53 Major ally?56 Islamic mystics58 Place for a bust60 Figurine61 Stemming from63 Archenemy of

Mattel’s He-Man65 General interests?66 Author Wiesel67 Tournament

organizer since ’3968 “Ha! I was right!”

69 Says, “Read you loud and clear … over,” say

71 Rope in

74 Informer, informally

77 South American tuber

79 Recharge midday

81 Sandpaper and such

82 Creatures that may live inside oysters – hence the name

83 Cable’s ____ Classic

84 Springfieldexclamations

86 Male lead in Disney’s “Frozen”

88 Messy food order at a carnival

90 Witty Nash

92 ____ choy

93 Common wedding- reception feature

94 Kind of column95 “Holy ____!”96 J. Paul Getty and

others102 Literally,

“breathless”103 [You stink!]104 Ho hi107 Beast on Skull

Island, informally108 Low-lying area

109 Robert who oversaw the acquisitions of Pixar, Marvel and Lucasfilm

110 Ophthalmologist’sconcern

111 Burkina ____ (African land)

112 Vending machine feature

115 Small songbird116 Burns’s “before”

1 2 3 4 5 6 7 8 9 10 11 12 13 14 15 16 17 18

19 20 21 22

23 24 25 26

27 28 29 30 31

32 33 34 35

36 37 38 39 40 41 42

43 44 45 46 47

48 49 50 51 52 53

54 55 56 57 58 59

60 61 62 63 64

65 66 67 68 69 70 71

72 73 74 75

76 77 78 79 80 81 82 83 84

85 86 87 88 89 90

91 92 93

94 95 96 97 98 99

100 101 102 103 104 105

106 107 108 109 110 111 112

113 114 115 116 117

118 119 120 121

122 123 124 125

Online subscriptions: Today’s puzzle and more than 4,000 past puzzles, nytimes.com/crosswords ($39.95 a year).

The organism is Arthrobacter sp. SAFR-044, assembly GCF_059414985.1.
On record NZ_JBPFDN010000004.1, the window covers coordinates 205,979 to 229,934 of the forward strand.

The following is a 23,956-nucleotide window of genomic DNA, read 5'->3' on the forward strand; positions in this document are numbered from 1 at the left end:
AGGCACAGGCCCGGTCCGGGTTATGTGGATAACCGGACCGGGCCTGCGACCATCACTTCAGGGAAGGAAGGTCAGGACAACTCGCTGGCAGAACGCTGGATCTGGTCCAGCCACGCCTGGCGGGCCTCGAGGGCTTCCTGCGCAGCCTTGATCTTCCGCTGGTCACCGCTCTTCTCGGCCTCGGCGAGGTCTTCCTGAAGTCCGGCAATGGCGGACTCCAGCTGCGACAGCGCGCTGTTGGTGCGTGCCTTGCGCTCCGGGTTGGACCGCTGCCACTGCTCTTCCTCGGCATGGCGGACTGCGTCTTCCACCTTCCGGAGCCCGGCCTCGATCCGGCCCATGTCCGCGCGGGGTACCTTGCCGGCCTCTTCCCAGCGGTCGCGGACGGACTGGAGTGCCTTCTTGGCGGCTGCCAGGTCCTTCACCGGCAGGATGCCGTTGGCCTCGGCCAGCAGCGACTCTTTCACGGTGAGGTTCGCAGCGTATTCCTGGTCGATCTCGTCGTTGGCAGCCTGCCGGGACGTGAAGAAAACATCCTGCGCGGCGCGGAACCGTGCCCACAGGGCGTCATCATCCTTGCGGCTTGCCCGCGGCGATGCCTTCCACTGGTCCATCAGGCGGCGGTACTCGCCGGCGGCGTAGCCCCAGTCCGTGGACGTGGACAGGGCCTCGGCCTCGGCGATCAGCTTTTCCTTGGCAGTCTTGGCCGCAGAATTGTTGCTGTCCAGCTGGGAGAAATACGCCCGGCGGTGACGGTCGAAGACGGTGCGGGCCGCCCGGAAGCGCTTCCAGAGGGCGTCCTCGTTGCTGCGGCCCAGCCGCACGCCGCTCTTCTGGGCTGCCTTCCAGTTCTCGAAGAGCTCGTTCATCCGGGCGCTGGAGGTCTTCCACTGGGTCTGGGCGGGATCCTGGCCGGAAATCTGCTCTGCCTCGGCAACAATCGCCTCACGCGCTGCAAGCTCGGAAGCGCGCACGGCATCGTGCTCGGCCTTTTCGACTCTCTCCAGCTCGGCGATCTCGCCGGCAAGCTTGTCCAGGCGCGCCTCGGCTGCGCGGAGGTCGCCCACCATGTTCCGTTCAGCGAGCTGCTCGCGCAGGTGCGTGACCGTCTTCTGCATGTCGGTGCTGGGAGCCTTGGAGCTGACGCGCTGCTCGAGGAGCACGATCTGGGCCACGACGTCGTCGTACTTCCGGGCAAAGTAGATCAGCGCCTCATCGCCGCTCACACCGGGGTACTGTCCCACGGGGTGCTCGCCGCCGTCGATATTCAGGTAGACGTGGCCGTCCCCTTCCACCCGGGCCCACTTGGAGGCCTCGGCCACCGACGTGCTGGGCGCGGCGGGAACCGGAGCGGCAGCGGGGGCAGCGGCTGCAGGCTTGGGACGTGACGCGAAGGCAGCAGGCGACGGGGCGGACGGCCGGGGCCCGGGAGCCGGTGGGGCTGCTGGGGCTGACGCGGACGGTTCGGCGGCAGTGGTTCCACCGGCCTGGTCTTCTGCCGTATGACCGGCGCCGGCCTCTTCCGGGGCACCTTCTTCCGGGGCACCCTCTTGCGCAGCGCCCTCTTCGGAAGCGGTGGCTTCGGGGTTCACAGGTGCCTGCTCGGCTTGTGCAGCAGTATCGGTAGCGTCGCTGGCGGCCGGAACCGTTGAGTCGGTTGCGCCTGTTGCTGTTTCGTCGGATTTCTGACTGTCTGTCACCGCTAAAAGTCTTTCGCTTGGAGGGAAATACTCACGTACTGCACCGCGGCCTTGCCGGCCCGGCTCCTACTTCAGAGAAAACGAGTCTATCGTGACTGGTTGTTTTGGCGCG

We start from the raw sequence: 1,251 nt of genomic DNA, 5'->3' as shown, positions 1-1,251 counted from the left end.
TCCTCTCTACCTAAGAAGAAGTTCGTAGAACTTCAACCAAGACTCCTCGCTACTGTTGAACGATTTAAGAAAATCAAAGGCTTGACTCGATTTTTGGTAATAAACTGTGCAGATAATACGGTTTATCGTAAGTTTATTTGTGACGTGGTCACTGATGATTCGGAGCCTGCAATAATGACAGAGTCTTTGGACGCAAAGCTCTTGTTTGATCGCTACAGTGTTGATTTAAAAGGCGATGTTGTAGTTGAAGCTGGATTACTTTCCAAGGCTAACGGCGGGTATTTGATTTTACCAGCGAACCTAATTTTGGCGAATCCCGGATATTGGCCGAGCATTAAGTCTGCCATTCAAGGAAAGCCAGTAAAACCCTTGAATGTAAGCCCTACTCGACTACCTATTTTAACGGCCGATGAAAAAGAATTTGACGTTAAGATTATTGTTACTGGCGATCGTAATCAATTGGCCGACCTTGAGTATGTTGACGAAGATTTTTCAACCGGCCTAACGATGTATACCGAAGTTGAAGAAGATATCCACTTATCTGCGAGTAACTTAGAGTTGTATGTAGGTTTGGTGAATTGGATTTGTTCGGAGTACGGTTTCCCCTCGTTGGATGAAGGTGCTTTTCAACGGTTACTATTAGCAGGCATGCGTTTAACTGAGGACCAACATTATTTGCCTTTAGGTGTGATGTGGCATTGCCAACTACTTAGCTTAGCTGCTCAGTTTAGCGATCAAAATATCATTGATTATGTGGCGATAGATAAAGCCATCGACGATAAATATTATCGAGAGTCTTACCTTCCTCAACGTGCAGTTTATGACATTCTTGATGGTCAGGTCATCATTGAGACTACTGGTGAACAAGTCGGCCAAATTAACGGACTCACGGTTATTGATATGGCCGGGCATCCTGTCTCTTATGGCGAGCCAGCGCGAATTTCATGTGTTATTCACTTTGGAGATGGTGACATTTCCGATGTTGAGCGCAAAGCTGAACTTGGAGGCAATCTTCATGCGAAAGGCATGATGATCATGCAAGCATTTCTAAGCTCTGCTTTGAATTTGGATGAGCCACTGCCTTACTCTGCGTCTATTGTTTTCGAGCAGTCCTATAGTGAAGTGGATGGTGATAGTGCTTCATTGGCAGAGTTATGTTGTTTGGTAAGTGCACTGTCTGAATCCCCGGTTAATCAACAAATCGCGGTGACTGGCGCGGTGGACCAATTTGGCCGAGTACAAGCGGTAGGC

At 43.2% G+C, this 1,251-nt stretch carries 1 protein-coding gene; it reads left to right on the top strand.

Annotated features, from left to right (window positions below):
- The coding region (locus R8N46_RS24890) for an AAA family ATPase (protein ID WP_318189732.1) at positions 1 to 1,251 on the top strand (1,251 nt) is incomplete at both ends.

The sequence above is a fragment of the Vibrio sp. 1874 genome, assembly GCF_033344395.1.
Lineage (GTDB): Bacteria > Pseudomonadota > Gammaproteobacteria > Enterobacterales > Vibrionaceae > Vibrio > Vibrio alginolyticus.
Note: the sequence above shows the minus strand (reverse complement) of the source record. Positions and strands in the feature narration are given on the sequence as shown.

Xtras! 12 Daysof Christmas!

Enter to win a holiday prize everyweekday from 12/7-12/22!

If you have a subscription, then you’re an Xtras! memberVisit www.cincinnati.com/xtras to log-in and

start taking advantage of your Xtras! perks today.

Xtras! members…we’ve got 12 days of holiday gifts just for you!Each weekday we’ll have a new prize up for grabs. Enter to win

gift cards, electronics and more from 12/7-12/22!

If you have a subscription, then you’re an Xtra! memberVisit www.cincinnati.com/xtras to log-in and

start taking advantage of your Xtra! perks today.



Winter is coming…time to plan your escape!

Enter to win an airline gift card!

The cold and snow of winter will be here soon. Wewant to send you on a trip to somewhere warm! Youcould win a $600 airline gift card to purchase flights

to the destination of your choice!

Page 21: Delhi press 120215


Jobsnew beginnings...

Real Estate

Rentalsgreat places to live...

3139 MANNING AVE.Nice cape cod style home on a fenced double-size lot! Hardwood fl oors, large rear deck, mature tree-lined street, 3 bdrms, 2 baths, many quaint features inside that will endear this home to a buyer. Schedule a showing and see it!

Tom Deutsch, Jr.




West Shell

B R I D G E T O W N - - RegencyRidge 2BR, 2BA incl den.corner unit. $93,500. Immed.occupancy. 513-673-2756

Cincinnati Low Income Apartments.Section 8. Very nice West side loca-tions. 2-3 BR Equal OpportunityHousing. 513-929-2402

COLERAIN TWP--Boleyn (offBanning) 1BR, heat, parking,$415; W. Palmer RE 489-0088


1150 Waycross Road1 BR, 1 BA $ 659, utilities

incl. $400 Sec. Dep.Vouchers welcome.

Ask about our Move-in Special. 513-825-1356

PRICE HILL / Covedale - 1 & 2BR w/balc, no pets, ht & wtrincl. $450 & $550. 451-3191